By Jason Zweig | 5:49 pm ET Jan. 16, 2015
Image Credit: Museum of American Finance
In the financial markets, it is the oldest story ever told. Speculators who think they are investors almost always end up broke sooner or later. The more money they borrow to speculate with, the more certain they are to go broke.
After the Swiss National Bank wreaked havoc on currency markets Thursday by removing its cap on the value of the franc against the euro, major global banks lost tens of millions of dollars on wrong-way bets. The turmoil left a number of foreign-exchange brokers, banks and small traders reeling.
Individual investors hurt by the turmoil lost sight of the most important question they must ask: What is my basic advantage in financial markets dominated by professionals?
The sensible answer is that all individuals can still choose to do what most professionals no longer can: Invest for the long run without having to measure their performance moment to moment in a mad race to beat the market.
But if, instead, you use borrowed money to speculate in markets you don’t understand, you have taken your basic advantage and distorted it into a lethal disadvantage.
People have been trading futures contracts for approximately 4,000 years. The Laws of Eshnunna, a Mesopotamian legal code dating back to around 1900 B.C., regulated futures contracts on tradable commodities such as silver and barley. The Code of Hammurabi, a couple of centuries later, regulated futures trading in grain and sesame seeds.
The use of leverage, or borrowed money, is probably almost as ancient.
In the bad old days of the 19th century, you could control at least $1,000 worth of stock with only $100 down, borrowing the rest on “margin.”
Leaving commissions aside, if the stock went up 10%, you could sell for $1,100; after you paid back your broker the $900 you borrowed, you would have doubled your money to $200. But if the stock went down only 10%, you would be wiped out.
Today, you can generally borrow only 50% against the value of a stock portfolio—meaning that every dollar you invest is backed by 50 cents of equity.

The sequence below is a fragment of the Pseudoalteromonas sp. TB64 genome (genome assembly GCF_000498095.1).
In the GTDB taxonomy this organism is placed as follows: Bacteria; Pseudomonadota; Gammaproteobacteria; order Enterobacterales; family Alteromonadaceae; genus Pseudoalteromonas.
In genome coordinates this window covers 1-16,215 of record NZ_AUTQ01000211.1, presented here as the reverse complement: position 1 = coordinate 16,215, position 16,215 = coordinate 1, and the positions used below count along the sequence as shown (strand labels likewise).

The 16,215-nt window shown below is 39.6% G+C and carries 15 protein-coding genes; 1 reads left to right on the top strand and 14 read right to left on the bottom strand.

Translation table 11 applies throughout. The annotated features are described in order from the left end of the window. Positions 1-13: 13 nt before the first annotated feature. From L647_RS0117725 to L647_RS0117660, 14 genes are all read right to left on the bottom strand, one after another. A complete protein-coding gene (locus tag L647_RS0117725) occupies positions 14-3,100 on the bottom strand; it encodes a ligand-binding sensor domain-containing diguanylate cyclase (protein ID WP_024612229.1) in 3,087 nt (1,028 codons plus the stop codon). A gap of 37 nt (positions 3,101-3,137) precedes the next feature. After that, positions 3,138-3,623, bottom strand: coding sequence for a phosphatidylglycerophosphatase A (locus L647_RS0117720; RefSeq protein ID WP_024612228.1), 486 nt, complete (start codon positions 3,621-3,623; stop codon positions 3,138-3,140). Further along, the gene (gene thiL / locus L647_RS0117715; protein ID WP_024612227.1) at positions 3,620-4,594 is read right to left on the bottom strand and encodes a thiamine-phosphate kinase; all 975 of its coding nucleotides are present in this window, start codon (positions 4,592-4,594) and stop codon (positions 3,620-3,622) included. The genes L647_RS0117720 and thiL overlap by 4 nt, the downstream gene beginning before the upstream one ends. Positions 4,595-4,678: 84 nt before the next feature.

On a retail foreign-currency futures-trading account, however, you can still borrow up to 50 to 1—meaning that every dollar you put to work is backed by only two cents of underlying assets. Not counting commissions, a 2% upswing in whatever you buy will double your money; a downward move of 2% will clean you out. Currencies rarely fluctuate that much—but, as this week showed, every once in a while they fluctuate a lot.
No wonder about two-thirds of individual foreign-exchange traders lose money, according to brokerage firms. In the fourth quarter of 2014, for instance, 70% of accounts at FXCM were unprofitable. FXCM said on Friday that customers owed it approximately $225 million and that the firm was seeking a partner to rescue it.
The average retail forex-trading account lasts only about four months before the trader or the firm shuts it down.
Trading foreign exchange online, in an environment of brilliant colors and dynamic charts, is as exciting as playing the slots in Las Vegas. Brokers’ websites and trading software feel like videogames. Only last month did U.S. regulators finally prohibit foreign-exchange brokers from allowing clients to fund their trading with credit cards.
No one should ever have mistaken such trading for investing.
“An investment operation is one which, upon thorough analysis, promises safety of principal and a satisfactory return,” the great investment analyst Benjamin Graham wrote in 1934. “Operations not meeting these requirements are speculative.”
Note that Graham’s definition, which in my opinion has never been bettered, hinges on the word “and,” not “or.” In order for you to be investing rather than speculating, your analysis must be thorough. And your principal must be safe. And your expected return must be satisfactory.
If you trade on hunches or with the same software tools available to anyone else, your analysis isn’t thorough. If you use 50-to-1 margin, your principal isn’t safe; it is in mortal peril. And if you are out to make a quick killing, you will get the returns you deserve.
In short, most individuals who trade foreign currency aren’t investing at all; they are speculating, pure and simple.
Of course, there is nothing wrong with speculating if you do it for the entertainment value and you have money to burn. Gambling in Las Vegas or on a riverboat can be fun, even if you lose money—which of course you will. You get to travel, see some good shows and stuff your face. You may be “on a roll” of wins some of the time; although it is sure to peter out, that streak at the slot machine will be thrilling while it lasts.
But speculating with borrowed money when you don’t have an advantage against the house can be fun only for those doomed few moments when you happen to be in the black. If you play games of chance in a casino because you think you can beat the house, you aren’t there to have fun. You are there to learn an extremely painful lesson.
Source: The Wall Street Journal